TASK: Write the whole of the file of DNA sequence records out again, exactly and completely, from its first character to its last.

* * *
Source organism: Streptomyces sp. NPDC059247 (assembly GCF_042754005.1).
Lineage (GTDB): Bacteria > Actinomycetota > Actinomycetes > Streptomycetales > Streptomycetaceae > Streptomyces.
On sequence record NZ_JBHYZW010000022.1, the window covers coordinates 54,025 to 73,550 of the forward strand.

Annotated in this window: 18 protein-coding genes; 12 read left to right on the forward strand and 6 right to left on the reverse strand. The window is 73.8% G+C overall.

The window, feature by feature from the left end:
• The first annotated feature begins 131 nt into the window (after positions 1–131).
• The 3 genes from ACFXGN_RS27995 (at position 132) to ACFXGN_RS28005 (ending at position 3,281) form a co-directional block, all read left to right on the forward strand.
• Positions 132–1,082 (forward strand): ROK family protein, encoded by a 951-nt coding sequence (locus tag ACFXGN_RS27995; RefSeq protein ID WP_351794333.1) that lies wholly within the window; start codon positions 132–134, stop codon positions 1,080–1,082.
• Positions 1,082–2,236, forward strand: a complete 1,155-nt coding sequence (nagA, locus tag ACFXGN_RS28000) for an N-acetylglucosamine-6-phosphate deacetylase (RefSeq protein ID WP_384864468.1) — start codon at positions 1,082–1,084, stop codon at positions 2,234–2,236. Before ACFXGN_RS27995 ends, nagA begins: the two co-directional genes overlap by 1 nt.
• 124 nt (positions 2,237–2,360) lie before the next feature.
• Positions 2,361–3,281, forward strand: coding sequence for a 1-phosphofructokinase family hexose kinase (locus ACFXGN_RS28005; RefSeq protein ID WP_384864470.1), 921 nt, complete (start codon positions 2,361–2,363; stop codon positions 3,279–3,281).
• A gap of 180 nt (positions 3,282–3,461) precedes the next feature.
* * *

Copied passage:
Source organism: Streptomyces sp. NPDC059247 (assembly GCF_042754005.1).
Lineage (GTDB): Bacteria > Actinomycetota > Actinomycetes > Streptomycetales > Streptomycetaceae > Streptomyces.
On sequence record NZ_JBHYZW010000022.1, the window covers coordinates 54,025 to 73,550 of the forward strand.

Annotated in this window: 18 protein-coding genes; 12 read left to right on the forward strand and 6 right to left on the reverse strand. The window is 73.8% G+C overall.

The window, feature by feature from the left end:
• The first annotated feature begins 131 nt into the window (after positions 1–131).
• The 3 genes from ACFXGN_RS27995 (at position 132) to ACFXGN_RS28005 (ending at position 3,281) form a co-directional block, all read left to right on the forward strand.
• Positions 132–1,082 (forward strand): ROK family protein, encoded by a 951-nt coding sequence (locus tag ACFXGN_RS27995; RefSeq protein ID WP_351794333.1) that lies wholly within the window; start codon positions 132–134, stop codon positions 1,080–1,082.
• Positions 1,082–2,236, forward strand: a complete 1,155-nt coding sequence (nagA, locus tag ACFXGN_RS28000) for an N-acetylglucosamine-6-phosphate deacetylase (RefSeq protein ID WP_384864468.1) — start codon at positions 1,082–1,084, stop codon at positions 2,234–2,236. Before ACFXGN_RS27995 ends, nagA begins: the two co-directional genes overlap by 1 nt.
• 124 nt (positions 2,237–2,360) lie before the next feature.
• Positions 2,361–3,281, forward strand: coding sequence for a 1-phosphofructokinase family hexose kinase (locus ACFXGN_RS28005; RefSeq protein ID WP_384864470.1), 921 nt, complete (start codon positions 2,361–2,363; stop codon positions 3,279–3,281).
• A gap of 180 nt (positions 3,282–3,461) precedes the next feature.